Ascorbate peroxidase (APX) was found to be a key enzyme in the ascorbate-glutathione pathway to scavenge cellular H2O2 produced in various stressful conditions [5, 1419]. When APX reduces hydrogen peroxide to water by utilizing AsA as an electron donor, monodehydroascorbate (MDA) accumulates. Meanwhile MDA is somewhat unstable and likely to be rereduced disproportionately into AsA and dehydroascorbate (DHA), and both MDA and DHA can be reduced back to AsA through the activity of reductases [2022]. Many studies over the years have demonstrated that APX played a specific role in improving plant’s tolerance response to certain abiotic stresses [19, 2325]. Enhanced expression of APX in transgenic plants could intensify their resistance to multiple environmental stresses through eliminating H2O2 [19, 2327]. For example, APX overexpression improved chilling tolerances in rice and sweet potato [28, 29]; the transgenic potato plants with APX expression were more tolerant to high temperature stress [30, 31]. In addition, after exposure to some environmental stresses, the APX knockdown plants exhibited much more severe cellular injuries [3234].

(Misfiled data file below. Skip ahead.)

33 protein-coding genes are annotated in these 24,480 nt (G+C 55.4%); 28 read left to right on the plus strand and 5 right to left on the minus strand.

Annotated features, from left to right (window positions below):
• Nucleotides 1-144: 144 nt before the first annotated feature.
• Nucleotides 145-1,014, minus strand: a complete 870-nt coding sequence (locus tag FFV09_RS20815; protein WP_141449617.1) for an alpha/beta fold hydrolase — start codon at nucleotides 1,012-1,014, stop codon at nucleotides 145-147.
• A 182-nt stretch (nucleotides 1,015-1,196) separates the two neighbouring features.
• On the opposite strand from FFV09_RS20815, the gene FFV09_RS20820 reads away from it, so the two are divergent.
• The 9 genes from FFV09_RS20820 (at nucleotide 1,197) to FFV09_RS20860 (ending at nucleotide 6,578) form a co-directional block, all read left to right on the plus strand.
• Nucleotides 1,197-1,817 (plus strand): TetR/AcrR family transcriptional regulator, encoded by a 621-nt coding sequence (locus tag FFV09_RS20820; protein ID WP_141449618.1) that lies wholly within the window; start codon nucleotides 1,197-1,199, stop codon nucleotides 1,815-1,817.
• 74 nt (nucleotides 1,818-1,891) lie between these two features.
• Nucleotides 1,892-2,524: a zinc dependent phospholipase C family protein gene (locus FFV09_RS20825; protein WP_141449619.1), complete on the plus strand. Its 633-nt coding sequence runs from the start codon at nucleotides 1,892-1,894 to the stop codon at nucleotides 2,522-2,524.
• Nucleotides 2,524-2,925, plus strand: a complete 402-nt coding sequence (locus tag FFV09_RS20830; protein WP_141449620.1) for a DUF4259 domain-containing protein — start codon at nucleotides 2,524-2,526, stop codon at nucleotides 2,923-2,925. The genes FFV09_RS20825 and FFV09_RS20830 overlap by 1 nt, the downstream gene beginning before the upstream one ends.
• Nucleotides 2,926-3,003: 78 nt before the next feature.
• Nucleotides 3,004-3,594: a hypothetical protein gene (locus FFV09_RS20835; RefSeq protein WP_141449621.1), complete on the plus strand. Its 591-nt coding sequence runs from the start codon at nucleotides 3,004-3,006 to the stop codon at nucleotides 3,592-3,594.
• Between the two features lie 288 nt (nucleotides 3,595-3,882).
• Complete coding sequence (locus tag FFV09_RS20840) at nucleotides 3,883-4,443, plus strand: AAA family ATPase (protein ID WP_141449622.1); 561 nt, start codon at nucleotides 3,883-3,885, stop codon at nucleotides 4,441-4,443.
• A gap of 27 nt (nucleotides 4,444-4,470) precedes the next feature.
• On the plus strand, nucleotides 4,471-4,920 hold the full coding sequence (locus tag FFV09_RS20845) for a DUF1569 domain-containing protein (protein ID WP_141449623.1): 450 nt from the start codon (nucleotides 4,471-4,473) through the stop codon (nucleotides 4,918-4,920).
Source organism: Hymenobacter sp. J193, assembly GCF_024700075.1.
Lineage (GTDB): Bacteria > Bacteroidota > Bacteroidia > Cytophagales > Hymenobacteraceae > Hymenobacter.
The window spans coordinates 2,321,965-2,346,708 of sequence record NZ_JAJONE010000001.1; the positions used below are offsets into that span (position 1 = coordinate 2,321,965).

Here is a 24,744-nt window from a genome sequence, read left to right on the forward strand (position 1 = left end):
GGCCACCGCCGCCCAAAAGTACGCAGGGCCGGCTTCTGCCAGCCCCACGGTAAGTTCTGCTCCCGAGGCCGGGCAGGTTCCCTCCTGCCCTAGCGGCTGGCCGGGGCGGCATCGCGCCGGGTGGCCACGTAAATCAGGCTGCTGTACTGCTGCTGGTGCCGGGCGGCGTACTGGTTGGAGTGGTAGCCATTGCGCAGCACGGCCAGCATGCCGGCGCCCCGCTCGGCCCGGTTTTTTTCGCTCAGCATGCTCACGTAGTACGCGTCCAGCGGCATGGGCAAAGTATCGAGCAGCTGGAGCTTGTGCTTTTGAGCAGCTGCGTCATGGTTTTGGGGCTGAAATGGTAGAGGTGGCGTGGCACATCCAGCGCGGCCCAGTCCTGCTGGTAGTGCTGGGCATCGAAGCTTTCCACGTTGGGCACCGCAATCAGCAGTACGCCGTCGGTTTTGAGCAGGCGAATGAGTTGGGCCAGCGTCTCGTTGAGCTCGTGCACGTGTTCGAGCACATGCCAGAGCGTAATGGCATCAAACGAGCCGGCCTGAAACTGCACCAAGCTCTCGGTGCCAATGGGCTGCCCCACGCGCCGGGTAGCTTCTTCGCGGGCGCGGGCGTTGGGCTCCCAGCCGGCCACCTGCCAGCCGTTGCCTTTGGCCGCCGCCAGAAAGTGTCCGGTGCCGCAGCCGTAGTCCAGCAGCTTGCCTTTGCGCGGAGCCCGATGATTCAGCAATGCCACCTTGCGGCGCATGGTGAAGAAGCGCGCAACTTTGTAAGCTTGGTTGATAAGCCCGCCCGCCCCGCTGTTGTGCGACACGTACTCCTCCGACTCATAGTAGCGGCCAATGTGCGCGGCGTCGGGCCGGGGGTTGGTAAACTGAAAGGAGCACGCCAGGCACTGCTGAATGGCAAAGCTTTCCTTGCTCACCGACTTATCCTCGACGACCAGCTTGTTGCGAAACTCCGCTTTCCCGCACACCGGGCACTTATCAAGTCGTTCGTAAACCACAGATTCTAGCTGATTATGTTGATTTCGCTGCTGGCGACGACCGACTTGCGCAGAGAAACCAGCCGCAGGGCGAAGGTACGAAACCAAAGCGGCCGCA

Although the genetic manipulation of ROS has been practiced in many plant species, our understanding of ROS removing and signaling remains to be expanded to better improve the plant performance by the genetic manipulation approach. Here, in order to investigate the potential improvements of temperature stresses in Camellia species, we cloned APX gene from Camellia azalea and investigated its expression pattern. We showed that CaAPX was expressed in all examined Camellia tissues and was quickly induced by the temperature stresses. Functional analysis in transgenic tobacco proved that overexpression of CaAPX enhanced plant performances in both cold and heat conditions. Furthermore, we demonstrated that overexpression of CaAPX altered the cellular content of AsA, MDA, and H2O2 concentrations and led to lower electrolyte leakage rate. Enzymatic activity analysis of APX, SOD, POD, and CAT and gene expression analysis of tobacco endogenous Cu/Zn-SOD, CAT, DHAR, and MDHAR genes revealed that CaAPX may have a central role in synchronizing cellular ROS-scavenging network. This work may provide useful information for engineering plants of high resistance to oxidative damage under temperature stresses.